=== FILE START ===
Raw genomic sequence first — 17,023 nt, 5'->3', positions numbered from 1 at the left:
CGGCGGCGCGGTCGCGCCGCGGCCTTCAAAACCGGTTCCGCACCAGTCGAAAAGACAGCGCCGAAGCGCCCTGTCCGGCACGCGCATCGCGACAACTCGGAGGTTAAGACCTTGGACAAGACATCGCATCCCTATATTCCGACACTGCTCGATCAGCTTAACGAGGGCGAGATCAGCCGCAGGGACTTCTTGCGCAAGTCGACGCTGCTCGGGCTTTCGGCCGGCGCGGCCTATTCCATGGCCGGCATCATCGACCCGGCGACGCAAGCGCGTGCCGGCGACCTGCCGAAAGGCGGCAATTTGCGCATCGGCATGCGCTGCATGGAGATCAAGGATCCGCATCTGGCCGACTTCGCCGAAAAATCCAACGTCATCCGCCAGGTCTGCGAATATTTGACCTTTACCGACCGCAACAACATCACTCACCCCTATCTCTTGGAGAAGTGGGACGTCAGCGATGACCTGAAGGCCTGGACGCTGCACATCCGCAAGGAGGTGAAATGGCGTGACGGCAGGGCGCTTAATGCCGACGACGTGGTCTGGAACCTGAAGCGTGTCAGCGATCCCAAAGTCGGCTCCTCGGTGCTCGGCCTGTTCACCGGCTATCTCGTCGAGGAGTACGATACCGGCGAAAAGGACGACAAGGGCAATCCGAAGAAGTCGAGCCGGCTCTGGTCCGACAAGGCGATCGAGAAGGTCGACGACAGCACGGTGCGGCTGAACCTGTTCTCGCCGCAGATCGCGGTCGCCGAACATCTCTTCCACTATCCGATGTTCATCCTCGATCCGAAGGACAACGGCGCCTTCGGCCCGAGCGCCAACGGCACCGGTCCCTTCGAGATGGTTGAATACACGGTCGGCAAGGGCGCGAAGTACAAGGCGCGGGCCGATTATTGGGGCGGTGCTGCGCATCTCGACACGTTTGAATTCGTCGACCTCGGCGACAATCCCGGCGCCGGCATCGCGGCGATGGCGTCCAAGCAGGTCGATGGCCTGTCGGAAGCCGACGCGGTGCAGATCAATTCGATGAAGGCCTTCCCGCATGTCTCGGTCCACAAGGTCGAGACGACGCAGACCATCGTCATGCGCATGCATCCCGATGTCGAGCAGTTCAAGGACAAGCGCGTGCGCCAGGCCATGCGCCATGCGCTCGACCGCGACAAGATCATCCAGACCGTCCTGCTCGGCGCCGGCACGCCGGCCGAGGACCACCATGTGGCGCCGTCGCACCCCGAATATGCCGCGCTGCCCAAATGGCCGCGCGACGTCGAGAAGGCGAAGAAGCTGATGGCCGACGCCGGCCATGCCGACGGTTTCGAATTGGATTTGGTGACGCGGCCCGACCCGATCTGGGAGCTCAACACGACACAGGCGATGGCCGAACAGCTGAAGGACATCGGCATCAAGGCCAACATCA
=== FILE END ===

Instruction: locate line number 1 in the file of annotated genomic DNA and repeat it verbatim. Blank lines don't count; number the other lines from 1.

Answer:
Raw genomic sequence first — 17,023 nt, 5'->3', positions numbered from 1 at the left: